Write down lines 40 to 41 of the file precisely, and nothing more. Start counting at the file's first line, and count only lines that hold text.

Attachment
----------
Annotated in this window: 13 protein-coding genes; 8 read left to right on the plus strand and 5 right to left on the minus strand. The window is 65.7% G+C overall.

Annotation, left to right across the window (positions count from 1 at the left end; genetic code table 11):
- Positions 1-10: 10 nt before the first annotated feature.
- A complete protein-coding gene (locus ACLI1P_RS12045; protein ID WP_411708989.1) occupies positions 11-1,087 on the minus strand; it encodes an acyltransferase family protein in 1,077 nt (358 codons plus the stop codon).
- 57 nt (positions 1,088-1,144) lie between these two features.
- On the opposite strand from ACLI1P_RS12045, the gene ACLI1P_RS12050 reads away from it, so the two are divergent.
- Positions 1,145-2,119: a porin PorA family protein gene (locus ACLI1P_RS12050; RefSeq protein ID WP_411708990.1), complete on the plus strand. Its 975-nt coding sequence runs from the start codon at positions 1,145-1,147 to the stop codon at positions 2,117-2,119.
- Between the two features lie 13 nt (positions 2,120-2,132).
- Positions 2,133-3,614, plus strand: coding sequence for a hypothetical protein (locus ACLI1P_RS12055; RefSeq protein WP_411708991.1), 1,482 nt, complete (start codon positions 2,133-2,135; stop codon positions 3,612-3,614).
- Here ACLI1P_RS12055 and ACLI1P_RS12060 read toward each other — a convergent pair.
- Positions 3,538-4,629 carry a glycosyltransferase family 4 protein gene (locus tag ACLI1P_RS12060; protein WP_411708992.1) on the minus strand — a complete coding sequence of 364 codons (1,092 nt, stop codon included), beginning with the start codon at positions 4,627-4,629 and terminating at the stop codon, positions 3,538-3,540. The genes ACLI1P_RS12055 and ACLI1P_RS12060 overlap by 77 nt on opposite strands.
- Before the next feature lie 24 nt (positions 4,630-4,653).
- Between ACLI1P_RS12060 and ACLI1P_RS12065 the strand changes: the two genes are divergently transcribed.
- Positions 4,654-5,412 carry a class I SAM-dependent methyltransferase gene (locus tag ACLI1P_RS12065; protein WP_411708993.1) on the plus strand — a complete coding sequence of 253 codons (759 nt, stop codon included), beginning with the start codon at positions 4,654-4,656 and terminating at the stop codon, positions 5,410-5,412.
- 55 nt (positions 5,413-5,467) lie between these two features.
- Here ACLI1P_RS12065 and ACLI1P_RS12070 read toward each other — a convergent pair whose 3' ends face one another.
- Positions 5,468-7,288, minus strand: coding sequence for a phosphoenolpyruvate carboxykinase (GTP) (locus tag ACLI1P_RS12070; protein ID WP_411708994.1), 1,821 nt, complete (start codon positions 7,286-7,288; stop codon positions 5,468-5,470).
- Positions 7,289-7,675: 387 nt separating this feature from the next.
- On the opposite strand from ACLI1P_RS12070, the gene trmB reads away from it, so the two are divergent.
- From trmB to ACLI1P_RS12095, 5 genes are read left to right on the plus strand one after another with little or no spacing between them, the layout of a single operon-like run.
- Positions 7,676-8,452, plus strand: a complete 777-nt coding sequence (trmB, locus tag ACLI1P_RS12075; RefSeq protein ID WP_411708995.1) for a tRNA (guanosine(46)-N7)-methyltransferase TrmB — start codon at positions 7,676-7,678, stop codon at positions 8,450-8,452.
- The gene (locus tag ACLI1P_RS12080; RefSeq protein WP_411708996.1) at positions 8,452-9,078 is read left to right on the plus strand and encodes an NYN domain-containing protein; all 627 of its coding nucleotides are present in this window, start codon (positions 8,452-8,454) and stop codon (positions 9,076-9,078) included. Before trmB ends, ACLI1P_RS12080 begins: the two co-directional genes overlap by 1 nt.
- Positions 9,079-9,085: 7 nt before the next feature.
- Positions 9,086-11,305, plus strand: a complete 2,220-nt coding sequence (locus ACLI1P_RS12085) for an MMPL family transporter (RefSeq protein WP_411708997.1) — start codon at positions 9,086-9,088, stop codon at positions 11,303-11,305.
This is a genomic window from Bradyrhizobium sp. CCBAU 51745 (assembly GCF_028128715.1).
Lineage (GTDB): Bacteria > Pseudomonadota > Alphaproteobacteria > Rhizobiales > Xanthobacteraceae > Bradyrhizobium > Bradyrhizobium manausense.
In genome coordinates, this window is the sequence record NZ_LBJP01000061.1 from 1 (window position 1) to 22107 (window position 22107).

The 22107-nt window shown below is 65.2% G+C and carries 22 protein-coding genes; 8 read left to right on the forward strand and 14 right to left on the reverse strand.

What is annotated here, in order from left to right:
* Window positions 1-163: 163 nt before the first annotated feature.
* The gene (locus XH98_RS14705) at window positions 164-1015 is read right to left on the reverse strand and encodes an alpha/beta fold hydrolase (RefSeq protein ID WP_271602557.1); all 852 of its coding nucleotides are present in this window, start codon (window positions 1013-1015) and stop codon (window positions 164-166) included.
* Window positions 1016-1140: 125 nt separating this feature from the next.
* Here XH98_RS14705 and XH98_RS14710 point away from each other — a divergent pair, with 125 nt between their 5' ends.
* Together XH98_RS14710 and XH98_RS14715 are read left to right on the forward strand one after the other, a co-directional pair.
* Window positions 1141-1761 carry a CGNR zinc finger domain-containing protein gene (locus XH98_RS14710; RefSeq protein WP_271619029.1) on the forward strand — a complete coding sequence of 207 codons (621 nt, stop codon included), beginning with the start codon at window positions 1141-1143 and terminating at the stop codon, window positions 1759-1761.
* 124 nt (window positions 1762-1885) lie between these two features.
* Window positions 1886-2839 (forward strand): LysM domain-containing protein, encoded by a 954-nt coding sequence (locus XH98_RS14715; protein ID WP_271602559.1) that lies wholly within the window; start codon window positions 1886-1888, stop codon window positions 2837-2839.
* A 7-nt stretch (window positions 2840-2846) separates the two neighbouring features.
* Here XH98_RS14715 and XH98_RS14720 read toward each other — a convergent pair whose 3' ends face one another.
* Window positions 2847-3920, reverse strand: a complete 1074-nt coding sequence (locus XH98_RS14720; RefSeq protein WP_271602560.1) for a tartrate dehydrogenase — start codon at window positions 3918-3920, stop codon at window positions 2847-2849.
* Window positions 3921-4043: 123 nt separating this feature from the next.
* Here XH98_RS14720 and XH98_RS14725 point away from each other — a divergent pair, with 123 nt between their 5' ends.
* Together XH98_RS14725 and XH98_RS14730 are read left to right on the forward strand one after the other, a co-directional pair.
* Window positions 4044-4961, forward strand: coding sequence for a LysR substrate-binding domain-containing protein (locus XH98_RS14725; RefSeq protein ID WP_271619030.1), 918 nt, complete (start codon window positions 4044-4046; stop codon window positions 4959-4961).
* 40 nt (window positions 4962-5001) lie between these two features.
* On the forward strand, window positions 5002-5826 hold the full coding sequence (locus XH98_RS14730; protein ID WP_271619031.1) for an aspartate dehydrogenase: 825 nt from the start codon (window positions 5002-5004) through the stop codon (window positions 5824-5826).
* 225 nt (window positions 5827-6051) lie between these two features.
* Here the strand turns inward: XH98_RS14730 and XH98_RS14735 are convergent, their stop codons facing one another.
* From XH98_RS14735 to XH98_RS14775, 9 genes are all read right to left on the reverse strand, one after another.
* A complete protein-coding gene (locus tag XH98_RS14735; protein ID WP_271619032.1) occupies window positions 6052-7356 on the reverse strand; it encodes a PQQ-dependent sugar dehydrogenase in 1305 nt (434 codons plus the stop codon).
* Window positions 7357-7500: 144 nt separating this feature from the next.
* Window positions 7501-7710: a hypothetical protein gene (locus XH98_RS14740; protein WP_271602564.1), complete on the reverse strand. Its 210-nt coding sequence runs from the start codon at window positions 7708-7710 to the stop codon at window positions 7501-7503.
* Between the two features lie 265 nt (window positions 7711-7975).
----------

* Window positions 2847-3920, reverse strand: a complete 1074-nt coding sequence (locus XH98_RS14720; RefSeq protein WP_271602560.1) for a tartrate dehydrogenase — start codon at window positions 3918-3920, stop codon at window positions 2847-2849.
* Window positions 3921-4043: 123 nt separating this feature from the next.